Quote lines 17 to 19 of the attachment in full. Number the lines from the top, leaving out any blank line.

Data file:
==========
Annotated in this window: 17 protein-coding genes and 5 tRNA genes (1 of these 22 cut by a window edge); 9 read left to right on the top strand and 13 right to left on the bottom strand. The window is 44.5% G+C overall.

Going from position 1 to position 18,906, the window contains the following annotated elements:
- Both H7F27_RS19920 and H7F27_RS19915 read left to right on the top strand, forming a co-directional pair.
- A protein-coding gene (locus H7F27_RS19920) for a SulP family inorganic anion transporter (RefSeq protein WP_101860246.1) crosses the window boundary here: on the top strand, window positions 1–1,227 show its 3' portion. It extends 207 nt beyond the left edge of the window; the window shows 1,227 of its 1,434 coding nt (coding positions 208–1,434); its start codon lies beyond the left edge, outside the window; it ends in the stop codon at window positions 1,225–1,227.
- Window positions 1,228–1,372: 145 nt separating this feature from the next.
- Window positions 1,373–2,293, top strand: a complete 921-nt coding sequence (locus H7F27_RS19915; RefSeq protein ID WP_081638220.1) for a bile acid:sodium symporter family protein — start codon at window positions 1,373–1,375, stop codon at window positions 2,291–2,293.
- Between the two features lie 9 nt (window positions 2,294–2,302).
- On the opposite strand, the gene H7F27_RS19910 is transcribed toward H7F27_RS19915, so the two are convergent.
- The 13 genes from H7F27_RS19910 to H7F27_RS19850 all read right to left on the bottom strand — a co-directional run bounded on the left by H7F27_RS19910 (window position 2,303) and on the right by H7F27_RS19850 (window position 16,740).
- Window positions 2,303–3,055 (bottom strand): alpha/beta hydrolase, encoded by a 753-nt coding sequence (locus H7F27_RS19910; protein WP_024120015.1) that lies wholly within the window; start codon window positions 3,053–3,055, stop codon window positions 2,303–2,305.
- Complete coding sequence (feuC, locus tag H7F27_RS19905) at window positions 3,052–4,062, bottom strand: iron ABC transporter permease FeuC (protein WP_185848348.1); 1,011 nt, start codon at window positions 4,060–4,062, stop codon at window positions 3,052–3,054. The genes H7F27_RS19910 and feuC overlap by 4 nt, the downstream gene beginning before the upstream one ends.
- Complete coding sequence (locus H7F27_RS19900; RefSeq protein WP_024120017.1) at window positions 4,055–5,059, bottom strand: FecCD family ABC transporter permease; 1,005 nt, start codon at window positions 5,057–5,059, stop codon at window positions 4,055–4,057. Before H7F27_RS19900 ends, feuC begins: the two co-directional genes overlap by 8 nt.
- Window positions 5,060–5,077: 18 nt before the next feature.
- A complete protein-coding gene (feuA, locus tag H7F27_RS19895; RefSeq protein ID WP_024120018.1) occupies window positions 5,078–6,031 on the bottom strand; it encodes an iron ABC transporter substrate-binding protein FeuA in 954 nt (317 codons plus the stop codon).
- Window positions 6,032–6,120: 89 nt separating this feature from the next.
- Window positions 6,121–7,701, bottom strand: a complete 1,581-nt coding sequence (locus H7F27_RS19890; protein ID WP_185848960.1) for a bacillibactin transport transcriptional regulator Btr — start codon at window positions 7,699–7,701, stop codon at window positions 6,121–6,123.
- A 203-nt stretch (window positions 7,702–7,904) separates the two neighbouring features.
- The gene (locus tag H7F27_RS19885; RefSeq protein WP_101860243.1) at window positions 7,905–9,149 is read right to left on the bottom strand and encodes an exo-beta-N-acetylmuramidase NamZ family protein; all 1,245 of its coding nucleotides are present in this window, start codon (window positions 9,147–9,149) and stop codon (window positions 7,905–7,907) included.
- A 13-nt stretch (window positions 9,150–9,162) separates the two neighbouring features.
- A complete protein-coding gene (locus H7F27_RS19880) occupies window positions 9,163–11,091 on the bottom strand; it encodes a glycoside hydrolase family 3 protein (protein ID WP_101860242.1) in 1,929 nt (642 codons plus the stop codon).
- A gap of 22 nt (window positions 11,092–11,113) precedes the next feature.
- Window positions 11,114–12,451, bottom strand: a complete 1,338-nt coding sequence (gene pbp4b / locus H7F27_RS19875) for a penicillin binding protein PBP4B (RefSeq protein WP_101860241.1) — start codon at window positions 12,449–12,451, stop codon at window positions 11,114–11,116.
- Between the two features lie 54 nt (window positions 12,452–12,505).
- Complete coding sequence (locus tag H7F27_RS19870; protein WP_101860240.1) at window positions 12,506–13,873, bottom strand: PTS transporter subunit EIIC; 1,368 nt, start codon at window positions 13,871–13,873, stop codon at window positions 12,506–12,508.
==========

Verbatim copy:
- A 203-nt stretch (window positions 7,702–7,904) separates the two neighbouring features.
- The gene (locus tag H7F27_RS19885; RefSeq protein WP_101860243.1) at window positions 7,905–9,149 is read right to left on the bottom strand and encodes an exo-beta-N-acetylmuramidase NamZ family protein; all 1,245 of its coding nucleotides are present in this window, start codon (window positions 9,147–9,149) and stop codon (window positions 7,905–7,907) included.
- A 13-nt stretch (window positions 9,150–9,162) separates the two neighbouring features.